Outside Rebecca’s early one morning, there sat a man waiting for a bus, trying to wake up with a cup of coffee. A woman came by and reminded him that he needed a shave, whereupon man pulled out an electric razor and began trimming his face, at a bench, in the early morning, with a cup of coffee, outside Rebecca’s, while waiting for bus.
She dances at Peet’s in Point Loma with her four hula hoops at around 5AM when the coffeehouse opens. It’s a great place to hang and it’s completely safe, too.
Early morning at Newbreak: Barista preps for opening, walks out the door, locks it behind her, goes to next door doughnut shop for breakfast and coffee and returns a few minutes later to open the shop.
At Spacebar, you can get coffee in the morning and attend a yoga class, too.
If you’re going to be injured, this is the place to do it: At the Mercy Hospital coffee cart, a small kid climbed on a chair while his mom was occupied in registering someone in the emergency room. Kid fell off the chair and landed on its head and was immediately attended to by a couple of interns, a security guard, a barista and a patron of the cart who happened to be a cardiologist in need of coffee.
Pair of 1-L’s (baby law school students) quiz each other about Contracts class at Bassam’s one afternoon and display a marked lack of understanding about the course material. This irks a retired judge and two attorneys at a nearby table so much that the ancient jurists jaunt outside to continue their discussion, leaving the blind to lead the blind inside.
Pizza is very good at the Café Mundo in Middletown. Only pizzeria coffeehouse in SD.
Girl goes to Pannikin La Jolla to get rid of some excess kittens. She carries a very rambunctious little kitten in her hands that tries to get away from her while she tries to convince a man to take the unwanted varmint off her hands. The man offers to pet the kitten and the girl drops it on his chest. After a few seconds spent reassorting itself in his shirt, the kitten goes to sleep. “I guess it’s yours now,” the girl says, running off to get another cat.  Man asks for the girl’s name—as a name for the kitten.
Seen at the Santa Fe station café: Guy waits for an early morning train; gets coffee, goes onto platform, lights up, breaks out a roll and a sack of jerky from his pocket—and is tersely informed by a huffy security apparatus that he can’t smoke, can’t eat and can’t drink there.
Same guy, same day, Solana Beach Coaster Station—gets off train, goes to Caffé Boca, gets coffee, goes outside, lights up, unpockets roll and jerky and finally enjoys breakfast.
Guy goes to Cafe Opera, buys a bag of macaroons and attempts to impress his date by tossing macaroons high into the air and catching them in his mouth. Though his performance was flawless, his date  –who unlike him was obviously not some hillbilly  untermensch–was embarassed and hid behind her hair—no doubt longing for a ride home with someone else.
World’s Oldest Cafe Patron took a trolley one morning to Market Street, and from there he clambered into a pedicab that deposited him at Java Jones at 9th and Market. The WOCP even paid the cabbie for an hour and bought him coffee, and at the end of the hour got back in his pedicab for a ride back to the trolley, and home.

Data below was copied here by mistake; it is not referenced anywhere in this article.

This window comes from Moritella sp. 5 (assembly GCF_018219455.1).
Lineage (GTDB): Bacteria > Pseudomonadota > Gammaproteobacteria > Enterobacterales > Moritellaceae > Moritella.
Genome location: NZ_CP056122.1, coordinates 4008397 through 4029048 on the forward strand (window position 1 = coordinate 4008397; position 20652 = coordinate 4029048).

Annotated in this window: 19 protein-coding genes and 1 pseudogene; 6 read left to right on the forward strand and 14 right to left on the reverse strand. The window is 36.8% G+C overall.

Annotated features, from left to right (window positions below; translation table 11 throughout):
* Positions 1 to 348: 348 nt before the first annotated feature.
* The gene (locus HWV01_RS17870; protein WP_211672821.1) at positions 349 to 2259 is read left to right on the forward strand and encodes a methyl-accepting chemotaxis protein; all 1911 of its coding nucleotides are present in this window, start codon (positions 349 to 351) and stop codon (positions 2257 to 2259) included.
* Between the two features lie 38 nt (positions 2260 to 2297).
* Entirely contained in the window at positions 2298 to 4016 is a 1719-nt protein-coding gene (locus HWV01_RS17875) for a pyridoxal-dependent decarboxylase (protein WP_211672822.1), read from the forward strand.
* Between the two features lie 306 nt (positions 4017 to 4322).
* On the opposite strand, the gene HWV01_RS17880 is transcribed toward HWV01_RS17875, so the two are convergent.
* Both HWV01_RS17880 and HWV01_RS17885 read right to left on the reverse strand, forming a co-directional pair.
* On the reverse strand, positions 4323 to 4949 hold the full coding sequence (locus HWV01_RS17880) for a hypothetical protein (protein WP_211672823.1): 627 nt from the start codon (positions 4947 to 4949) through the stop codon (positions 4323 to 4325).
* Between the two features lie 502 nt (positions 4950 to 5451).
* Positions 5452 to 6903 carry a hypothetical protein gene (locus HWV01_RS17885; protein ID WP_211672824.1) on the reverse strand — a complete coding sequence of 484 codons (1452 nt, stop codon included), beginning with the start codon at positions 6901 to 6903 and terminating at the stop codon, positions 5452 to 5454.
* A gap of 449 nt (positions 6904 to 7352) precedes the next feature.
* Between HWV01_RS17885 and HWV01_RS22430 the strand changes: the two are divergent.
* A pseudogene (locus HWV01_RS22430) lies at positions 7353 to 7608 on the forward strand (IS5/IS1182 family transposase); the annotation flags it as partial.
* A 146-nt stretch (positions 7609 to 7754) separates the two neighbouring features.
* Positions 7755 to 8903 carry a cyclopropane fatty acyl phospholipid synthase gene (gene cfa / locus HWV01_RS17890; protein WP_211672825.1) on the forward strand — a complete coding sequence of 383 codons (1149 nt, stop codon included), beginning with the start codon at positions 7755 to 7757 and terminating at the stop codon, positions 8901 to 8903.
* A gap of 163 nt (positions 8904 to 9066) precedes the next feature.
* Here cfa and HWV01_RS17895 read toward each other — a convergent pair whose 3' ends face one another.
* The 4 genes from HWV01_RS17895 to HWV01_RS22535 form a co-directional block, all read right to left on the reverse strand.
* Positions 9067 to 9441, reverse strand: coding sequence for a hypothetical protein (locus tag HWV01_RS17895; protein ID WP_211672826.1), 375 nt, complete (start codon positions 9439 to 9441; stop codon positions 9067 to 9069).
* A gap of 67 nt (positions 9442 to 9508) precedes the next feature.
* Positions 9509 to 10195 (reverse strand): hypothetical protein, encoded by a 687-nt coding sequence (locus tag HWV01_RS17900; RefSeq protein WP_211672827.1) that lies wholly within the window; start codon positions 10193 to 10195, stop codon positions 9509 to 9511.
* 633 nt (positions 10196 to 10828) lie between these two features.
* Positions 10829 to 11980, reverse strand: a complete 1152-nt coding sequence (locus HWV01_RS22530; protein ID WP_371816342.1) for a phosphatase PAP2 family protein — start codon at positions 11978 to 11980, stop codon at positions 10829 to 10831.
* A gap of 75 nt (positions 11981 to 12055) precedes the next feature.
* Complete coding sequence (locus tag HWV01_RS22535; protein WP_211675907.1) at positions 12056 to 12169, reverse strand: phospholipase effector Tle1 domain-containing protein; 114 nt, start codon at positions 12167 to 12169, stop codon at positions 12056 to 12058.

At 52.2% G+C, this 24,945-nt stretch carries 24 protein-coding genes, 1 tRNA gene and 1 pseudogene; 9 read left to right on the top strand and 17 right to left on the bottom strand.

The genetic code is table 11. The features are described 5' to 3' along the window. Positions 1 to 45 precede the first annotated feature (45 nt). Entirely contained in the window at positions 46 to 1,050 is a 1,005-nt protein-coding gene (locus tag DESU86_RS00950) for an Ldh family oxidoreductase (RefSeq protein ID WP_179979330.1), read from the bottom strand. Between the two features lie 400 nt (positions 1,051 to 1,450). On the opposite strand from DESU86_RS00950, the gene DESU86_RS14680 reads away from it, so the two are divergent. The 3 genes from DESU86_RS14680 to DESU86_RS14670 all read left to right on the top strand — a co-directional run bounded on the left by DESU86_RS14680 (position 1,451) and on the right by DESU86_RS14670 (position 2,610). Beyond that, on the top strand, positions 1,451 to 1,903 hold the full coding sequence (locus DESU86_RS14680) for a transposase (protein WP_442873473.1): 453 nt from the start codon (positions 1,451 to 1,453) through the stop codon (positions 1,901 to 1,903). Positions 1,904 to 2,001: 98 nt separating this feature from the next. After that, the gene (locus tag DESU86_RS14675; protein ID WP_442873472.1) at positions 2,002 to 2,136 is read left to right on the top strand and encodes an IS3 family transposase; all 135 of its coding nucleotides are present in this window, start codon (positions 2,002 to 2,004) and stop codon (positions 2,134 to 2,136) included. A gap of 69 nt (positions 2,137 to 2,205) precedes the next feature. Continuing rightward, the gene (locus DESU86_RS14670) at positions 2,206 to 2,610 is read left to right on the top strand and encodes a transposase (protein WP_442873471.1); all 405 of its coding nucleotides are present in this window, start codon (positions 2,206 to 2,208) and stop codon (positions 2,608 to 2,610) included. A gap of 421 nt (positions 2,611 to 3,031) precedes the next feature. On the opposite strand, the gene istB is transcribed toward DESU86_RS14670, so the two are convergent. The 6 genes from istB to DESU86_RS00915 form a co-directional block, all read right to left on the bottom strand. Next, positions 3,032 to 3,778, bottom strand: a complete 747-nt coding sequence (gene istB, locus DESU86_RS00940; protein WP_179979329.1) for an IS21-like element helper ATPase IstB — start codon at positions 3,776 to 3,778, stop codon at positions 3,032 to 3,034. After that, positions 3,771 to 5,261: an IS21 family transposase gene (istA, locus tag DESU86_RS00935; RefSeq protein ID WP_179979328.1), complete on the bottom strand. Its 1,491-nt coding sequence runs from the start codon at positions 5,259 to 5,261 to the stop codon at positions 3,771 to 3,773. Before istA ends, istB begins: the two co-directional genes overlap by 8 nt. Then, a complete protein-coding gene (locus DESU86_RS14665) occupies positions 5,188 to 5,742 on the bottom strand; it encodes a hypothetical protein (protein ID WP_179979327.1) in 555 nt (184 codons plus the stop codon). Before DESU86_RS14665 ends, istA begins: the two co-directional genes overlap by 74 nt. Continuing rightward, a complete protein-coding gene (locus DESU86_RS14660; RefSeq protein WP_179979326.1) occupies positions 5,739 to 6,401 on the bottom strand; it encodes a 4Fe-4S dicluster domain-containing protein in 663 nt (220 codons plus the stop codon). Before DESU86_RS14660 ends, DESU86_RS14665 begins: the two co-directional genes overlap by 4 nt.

Comments (1)

Cycling Against the Odds

Posted on 08 June 2010 by John Rippo

by Ioana Patringenaru, UCSD News Service

James Stout is part of an elite racing team that promotes Type 1 diabetes education and is made up of riders that all suffer from that condition.
James Stout, a UC San Diego graduate student in history, is only 22. But he already has ridden his bike on four continents and in about half a dozen countries. All the while, he has been battling Type 1 diabetes, a chronic disease that is more severe than Type 2 diabetes and disproportionately strikes children and the young.
Last year, Stout joined Team Type 1, a top cycling squad whose members all have the disease. The team has won the grueling cross-country relay Race Across America twice—in record-breaking time. Team members now hope to take part in the Tour de France by 2012. They not only race, but also take part in public outreach events, including visits to schools and conferences.
Type 1 diabetes is a particularly challenging condition for top athletes, because exercise can cause their blood sugar levels to drop dramatically. Asked why he keeps biking, Stout cites inspiration from his teammates.
“I used to use diabetes as an excuse for doing badly,” he said. “Now, it’s a motivation for doing well.”
Being part of a team where everyone struggles with the condition helps, he added. Teammates watch out for each other. If one says their blood sugar level is dropping, they’re quick to offer that person sports drinks and snacks, and invite them to rest in the team’s car.
Stout joined the team last year after a chance meeting at the Tour of California. He was helping out during the race, when he noticed Type 1’s tent. Because his diabetes was considered a pre-existing condition, getting medical coverage—and care— here in the United States was a struggle. Team Type 1 members immediately took him in, offering advice about managing his diabetes while competing.